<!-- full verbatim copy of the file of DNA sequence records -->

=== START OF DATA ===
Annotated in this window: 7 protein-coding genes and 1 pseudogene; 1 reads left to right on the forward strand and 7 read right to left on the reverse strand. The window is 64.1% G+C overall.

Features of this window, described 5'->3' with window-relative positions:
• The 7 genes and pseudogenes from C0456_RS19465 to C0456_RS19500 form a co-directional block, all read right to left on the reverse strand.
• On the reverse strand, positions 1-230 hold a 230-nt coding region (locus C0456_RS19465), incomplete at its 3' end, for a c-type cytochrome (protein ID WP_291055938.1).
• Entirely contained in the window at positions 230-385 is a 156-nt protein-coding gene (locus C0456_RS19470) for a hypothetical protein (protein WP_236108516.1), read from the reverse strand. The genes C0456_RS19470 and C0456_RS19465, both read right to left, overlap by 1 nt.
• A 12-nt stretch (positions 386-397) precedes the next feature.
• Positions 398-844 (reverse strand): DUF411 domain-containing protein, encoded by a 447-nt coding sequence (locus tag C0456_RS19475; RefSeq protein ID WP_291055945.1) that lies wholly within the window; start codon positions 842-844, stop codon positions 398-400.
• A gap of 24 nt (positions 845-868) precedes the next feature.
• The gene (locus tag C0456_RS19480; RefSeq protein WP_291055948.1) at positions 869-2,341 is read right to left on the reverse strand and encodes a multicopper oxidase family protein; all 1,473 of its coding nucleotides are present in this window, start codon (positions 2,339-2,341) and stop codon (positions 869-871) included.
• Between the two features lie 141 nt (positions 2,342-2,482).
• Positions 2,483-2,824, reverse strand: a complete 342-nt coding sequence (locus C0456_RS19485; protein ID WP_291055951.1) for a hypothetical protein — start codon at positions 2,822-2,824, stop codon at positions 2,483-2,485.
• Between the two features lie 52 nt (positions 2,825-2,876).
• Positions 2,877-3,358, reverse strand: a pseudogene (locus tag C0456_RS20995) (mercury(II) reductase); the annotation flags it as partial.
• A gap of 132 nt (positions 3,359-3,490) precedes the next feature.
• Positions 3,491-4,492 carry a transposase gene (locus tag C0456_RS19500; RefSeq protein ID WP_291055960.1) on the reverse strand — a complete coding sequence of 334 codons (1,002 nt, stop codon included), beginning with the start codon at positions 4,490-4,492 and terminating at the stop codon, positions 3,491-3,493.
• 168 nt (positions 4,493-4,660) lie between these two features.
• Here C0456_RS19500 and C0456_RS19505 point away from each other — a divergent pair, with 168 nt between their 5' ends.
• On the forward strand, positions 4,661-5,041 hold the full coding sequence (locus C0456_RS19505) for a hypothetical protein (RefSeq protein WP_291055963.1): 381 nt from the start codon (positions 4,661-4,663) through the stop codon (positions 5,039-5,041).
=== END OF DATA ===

Annotated in this window: 7 protein-coding genes and 1 pseudogene; 1 reads left to right on the forward strand and 7 read right to left on the reverse strand. The window is 64.1% G+C overall.

Features of this window, described 5'->3' with window-relative positions:
• The 7 genes and pseudogenes from C0456_RS19465 to C0456_RS19500 form a co-directional block, all read right to left on the reverse strand.
• On the reverse strand, positions 1-230 hold a 230-nt coding region (locus C0456_RS19465), incomplete at its 3' end, for a c-type cytochrome (protein ID WP_291055938.1).
• Entirely contained in the window at positions 230-385 is a 156-nt protein-coding gene (locus C0456_RS19470) for a hypothetical protein (protein WP_236108516.1), read from the reverse strand. The genes C0456_RS19470 and C0456_RS19465, both read right to left, overlap by 1 nt.
• A 12-nt stretch (positions 386-397) precedes the next feature.
• Positions 398-844 (reverse strand): DUF411 domain-containing protein, encoded by a 447-nt coding sequence (locus tag C0456_RS19475; RefSeq protein ID WP_291055945.1) that lies wholly within the window; start codon positions 842-844, stop codon positions 398-400.
• A gap of 24 nt (positions 845-868) precedes the next feature.
• The gene (locus tag C0456_RS19480; RefSeq protein WP_291055948.1) at positions 869-2,341 is read right to left on the reverse strand and encodes a multicopper oxidase family protein; all 1,473 of its coding nucleotides are present in this window, start codon (positions 2,339-2,341) and stop codon (positions 869-871) included.
• Between the two features lie 141 nt (positions 2,342-2,482).
• Positions 2,483-2,824, reverse strand: a complete 342-nt coding sequence (locus C0456_RS19485; protein ID WP_291055951.1) for a hypothetical protein — start codon at positions 2,822-2,824, stop codon at positions 2,483-2,485.
• Between the two features lie 52 nt (positions 2,825-2,876).
• Positions 2,877-3,358, reverse strand: a pseudogene (locus tag C0456_RS20995) (mercury(II) reductase); the annotation flags it as partial.
• A gap of 132 nt (positions 3,359-3,490) precedes the next feature.
• Positions 3,491-4,492 carry a transposase gene (locus tag C0456_RS19500; RefSeq protein ID WP_291055960.1) on the reverse strand — a complete coding sequence of 334 codons (1,002 nt, stop codon included), beginning with the start codon at positions 4,490-4,492 and terminating at the stop codon, positions 3,491-3,493.
• 168 nt (positions 4,493-4,660) lie between these two features.
• Here C0456_RS19500 and C0456_RS19505 point away from each other — a divergent pair, with 168 nt between their 5' ends.
• On the forward strand, positions 4,661-5,041 hold the full coding sequence (locus C0456_RS19505) for a hypothetical protein (RefSeq protein WP_291055963.1): 381 nt from the start codon (positions 4,661-4,663) through the stop codon (positions 5,039-5,041).